Tag Archives: jealousy

Jealousy.

I hate the feeling. It leads to anger, or worse, sadness. And knowing me, it leads to self-reflection, turned to self analyzation, into self pity. UGH. I avoid this emotion/feeling at all cost. For a month, I’ve tried my hardest to turn this emotion into something productive. Hmm. Actually, no. To be honest, I’ve busted my ass avoiding confrontation with this emotion.

The reality is, I am Jealous.

My two besties are in Europe, having fun, meeting new friends, laughing their asses off, and dancing their nights and mornings away. I love both. I miss both. But I am jealous. Every time they send a picture, or text (which, most times is when they’re pissed drunk), I am thrilled for them. I truly am. But that thrill is slowly running out, replaced with, “GAAAHHH, stop throwing your happiness in my face!”

Given that this blog is all about things I would never say, or admit, I feel like no one here is going to label me selfish. Cause, God knows, if it was me on the other side reading this blog, I would be like, “Girl, get your shit together. Be happy for your friends!”

Most times, I am! It’s just… I want to be there. With them. Seeing new sites, learning new languages, dancing new moves. Ugh. I hate that I feel this way and worse, I hate that I can’t get over it.

I explained to my dad how I felt because I was with him when their recent texts came in. He said, “You are being like this because you don’t have a life. I’m sorry to say, but it’s true.”

-_-  I guess that’s a whole another whack of emotions to deal with. Sigh.

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Connected to the world.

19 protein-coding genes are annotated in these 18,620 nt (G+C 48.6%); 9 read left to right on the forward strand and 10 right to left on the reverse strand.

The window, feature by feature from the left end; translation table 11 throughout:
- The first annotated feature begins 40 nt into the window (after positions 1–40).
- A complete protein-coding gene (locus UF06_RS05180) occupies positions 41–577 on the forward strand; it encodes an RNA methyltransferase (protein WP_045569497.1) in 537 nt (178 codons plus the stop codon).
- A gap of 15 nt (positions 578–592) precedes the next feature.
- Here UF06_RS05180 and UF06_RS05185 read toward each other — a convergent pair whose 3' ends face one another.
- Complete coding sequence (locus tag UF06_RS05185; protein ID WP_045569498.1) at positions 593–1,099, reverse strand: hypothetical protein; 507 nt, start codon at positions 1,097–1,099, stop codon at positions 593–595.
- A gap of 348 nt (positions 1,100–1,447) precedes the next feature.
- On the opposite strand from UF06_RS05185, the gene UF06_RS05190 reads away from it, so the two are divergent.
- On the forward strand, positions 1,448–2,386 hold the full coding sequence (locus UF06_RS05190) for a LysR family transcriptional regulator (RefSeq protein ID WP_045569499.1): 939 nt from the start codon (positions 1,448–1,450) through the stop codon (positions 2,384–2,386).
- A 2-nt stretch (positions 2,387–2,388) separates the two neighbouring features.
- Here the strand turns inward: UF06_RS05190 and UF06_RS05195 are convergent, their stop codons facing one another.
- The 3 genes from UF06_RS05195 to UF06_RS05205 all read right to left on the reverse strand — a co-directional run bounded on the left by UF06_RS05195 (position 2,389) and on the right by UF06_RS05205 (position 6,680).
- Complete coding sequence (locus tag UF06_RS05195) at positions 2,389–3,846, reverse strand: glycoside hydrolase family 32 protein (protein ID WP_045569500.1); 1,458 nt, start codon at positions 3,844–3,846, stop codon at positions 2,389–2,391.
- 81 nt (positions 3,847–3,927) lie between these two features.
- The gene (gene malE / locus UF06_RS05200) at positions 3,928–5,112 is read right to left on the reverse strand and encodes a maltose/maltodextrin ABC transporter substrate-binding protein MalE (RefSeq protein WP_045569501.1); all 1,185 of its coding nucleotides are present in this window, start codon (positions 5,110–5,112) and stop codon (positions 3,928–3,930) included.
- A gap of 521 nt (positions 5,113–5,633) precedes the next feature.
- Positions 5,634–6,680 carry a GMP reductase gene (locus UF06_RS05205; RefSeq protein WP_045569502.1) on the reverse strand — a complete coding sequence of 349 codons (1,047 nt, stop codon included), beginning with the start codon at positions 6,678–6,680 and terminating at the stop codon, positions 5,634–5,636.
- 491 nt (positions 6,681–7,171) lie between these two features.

It took reading Dan’s blog post (http://blog.mrmeyer.com/?p=13826), “Asking Interesting, Natural-Seeming Questions”, for me to frustratingly admit to myself how disconnected I am from the world. In my education classes right now, we’re always discussing about how to make our questions, lesson plans, material relevant to the world. Making connections, making relations, engaging the students. And I admit that it is all very, very overwhelming. I grew up with material and questions that didn’t related to the world; I definitely didn’t see calculus is my everyday activites. I left math at the door when I existed the class. Biology was only in Room 215 with Ms. Breton. Gym was the last block of Day 2s. I don’t know any other to learn and now I’m expected to come up with all these great ideas, great lesson plans that incorporate connections with the world when I… when I don’t even know what those connections even are.

The other day, in one of my classes, we discussed having labs be exploration based and someone suggested that students be given limited number of materials and be given the freedom to experiment, discover, and essentially explore. My anxiety rose instantly. I was suddenly stressed. As a student, I would have hated, HATED to be put in that position. I would have been lost, felt overwhelmed. I needed direction, guidance, someone to tell me what to do! The realization immediately embarrassed and humbled me. While everyone around me was contributing to the discussion and giving out really inspiring ideas, I sat there pondering my own head. Maybe I wasn’t an innovative as the other teachers, maybe I’m not as smart as they are, maybe I’m not as good as the rest. Maybe I won’t ever be able to make connections. Lots of lots of maybes went through my mind.

I want to be creative, I want my students to regard the world with curiosity. I want my kids to look at my material and look at the world through them. I want them to have perspective. I want all these things but I have no, NO idea how the hell I do that. And what sucks for me is knowing that there are so many other teachers that do. They already know. Before even being in the class and teaching, they already have these great ideas, great questions, great activities and I sit there trying to pick my jaw off the ground. It makes me wonder how disconnected I’ve become. A big part of me is jealous. That much I know. I know the feeling of jealousy and I feel it, a huge load of it. But then there’s a bigger part of me that fears. Fears that I will never be that teacher that has the important teachings, materials, and lectures that are mind blowing. Not because of the great amount of information that is given, but by the quality of insight that is provided. I fear that as my students leave through the classroom door, that that is where exactly they will leave me, leave my material, my teachings. At the door. Just as I left math. At the door.

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